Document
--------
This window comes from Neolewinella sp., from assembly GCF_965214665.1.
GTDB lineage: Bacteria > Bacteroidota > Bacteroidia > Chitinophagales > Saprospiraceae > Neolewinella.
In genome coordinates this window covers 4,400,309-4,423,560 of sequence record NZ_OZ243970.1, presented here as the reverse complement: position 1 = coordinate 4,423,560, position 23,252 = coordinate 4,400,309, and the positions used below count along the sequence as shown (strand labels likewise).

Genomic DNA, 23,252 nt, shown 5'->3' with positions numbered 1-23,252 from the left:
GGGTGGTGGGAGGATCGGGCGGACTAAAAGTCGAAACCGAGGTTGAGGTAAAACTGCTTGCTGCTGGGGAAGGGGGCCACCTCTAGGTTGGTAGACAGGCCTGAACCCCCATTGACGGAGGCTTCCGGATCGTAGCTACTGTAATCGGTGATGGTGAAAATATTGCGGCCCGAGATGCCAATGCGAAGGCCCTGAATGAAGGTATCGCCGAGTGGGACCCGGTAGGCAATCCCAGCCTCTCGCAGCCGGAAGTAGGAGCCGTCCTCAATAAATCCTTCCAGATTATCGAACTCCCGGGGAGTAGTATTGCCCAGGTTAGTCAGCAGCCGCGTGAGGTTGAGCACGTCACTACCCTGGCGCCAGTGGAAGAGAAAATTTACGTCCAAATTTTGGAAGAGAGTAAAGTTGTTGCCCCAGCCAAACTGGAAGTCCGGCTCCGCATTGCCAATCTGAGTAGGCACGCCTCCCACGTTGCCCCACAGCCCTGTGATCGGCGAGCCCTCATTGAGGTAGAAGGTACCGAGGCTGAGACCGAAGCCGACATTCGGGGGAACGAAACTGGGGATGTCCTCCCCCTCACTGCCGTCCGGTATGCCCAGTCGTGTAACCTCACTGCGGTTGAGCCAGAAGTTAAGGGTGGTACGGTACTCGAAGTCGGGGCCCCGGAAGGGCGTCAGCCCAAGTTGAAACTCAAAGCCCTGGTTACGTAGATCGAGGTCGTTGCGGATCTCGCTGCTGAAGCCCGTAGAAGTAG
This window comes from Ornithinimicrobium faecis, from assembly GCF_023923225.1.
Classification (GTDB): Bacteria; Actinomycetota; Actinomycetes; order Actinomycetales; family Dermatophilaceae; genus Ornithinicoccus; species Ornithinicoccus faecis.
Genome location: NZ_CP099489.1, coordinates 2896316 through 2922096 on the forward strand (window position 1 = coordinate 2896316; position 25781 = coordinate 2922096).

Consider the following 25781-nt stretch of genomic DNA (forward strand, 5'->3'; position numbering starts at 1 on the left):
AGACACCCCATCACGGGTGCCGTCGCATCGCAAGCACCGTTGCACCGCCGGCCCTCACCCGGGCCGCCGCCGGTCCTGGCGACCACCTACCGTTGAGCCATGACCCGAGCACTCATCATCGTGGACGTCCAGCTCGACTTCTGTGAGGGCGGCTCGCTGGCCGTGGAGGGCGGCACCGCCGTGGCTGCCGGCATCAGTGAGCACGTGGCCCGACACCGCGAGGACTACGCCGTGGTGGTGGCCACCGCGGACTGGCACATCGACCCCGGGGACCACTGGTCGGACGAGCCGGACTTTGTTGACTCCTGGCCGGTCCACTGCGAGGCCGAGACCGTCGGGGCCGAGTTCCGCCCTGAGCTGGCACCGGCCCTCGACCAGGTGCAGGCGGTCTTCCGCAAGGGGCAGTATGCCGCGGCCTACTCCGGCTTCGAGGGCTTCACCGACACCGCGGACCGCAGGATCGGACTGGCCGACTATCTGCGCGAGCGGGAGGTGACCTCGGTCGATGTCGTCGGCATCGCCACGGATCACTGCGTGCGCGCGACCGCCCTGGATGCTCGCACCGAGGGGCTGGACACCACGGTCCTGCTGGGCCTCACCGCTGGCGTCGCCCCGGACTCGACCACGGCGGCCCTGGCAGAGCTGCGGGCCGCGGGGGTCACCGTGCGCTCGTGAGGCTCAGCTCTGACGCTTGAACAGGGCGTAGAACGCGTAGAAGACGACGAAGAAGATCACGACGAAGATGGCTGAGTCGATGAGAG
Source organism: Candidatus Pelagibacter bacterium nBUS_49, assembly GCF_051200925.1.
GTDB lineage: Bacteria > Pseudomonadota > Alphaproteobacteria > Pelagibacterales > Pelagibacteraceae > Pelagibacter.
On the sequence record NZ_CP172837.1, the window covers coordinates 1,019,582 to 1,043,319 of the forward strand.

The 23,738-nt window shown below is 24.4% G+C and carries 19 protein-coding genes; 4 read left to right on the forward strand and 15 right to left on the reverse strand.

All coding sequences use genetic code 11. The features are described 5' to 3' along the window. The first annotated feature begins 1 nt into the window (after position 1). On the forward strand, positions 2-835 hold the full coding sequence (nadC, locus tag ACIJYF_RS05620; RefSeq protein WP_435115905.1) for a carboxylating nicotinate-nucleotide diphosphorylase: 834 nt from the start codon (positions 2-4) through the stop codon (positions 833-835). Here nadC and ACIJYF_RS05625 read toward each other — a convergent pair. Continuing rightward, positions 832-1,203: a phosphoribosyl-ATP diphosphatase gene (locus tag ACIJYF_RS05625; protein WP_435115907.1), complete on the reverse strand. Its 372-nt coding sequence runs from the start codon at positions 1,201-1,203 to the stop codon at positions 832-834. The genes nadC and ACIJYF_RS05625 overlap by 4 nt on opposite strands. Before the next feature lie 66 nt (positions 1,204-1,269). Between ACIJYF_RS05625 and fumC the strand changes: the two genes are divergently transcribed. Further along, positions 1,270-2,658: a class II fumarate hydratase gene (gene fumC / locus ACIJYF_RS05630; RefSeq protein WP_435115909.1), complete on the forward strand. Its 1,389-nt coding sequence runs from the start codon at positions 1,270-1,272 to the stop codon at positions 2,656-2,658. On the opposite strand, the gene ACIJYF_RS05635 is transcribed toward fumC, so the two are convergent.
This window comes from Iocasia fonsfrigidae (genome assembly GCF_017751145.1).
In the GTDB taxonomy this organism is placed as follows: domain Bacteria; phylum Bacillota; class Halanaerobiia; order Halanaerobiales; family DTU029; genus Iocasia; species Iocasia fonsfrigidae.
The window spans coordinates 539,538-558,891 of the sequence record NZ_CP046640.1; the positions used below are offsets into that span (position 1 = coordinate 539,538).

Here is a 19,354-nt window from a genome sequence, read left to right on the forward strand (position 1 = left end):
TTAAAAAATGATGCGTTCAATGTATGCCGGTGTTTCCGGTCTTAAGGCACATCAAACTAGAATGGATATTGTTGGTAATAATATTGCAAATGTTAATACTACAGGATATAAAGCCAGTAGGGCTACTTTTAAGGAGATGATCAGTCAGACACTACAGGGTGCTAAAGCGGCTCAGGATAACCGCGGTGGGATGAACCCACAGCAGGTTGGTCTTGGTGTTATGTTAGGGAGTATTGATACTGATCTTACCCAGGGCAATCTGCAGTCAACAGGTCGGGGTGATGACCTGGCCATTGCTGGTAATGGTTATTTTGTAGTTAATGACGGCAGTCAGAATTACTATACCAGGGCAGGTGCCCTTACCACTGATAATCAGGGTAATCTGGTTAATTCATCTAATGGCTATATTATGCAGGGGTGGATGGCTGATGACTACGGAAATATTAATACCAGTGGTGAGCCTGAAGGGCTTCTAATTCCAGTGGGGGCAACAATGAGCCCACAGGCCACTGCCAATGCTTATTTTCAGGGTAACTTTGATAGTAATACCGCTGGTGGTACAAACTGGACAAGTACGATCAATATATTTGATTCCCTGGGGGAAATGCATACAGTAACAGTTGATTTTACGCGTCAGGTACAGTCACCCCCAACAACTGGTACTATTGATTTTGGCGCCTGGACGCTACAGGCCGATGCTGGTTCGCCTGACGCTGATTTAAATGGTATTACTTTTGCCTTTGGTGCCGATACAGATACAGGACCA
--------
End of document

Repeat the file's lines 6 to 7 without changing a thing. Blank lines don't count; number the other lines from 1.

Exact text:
This window comes from Ornithinimicrobium faecis, from assembly GCF_023923225.1.
Classification (GTDB): Bacteria; Actinomycetota; Actinomycetes; order Actinomycetales; family Dermatophilaceae; genus Ornithinicoccus; species Ornithinicoccus faecis.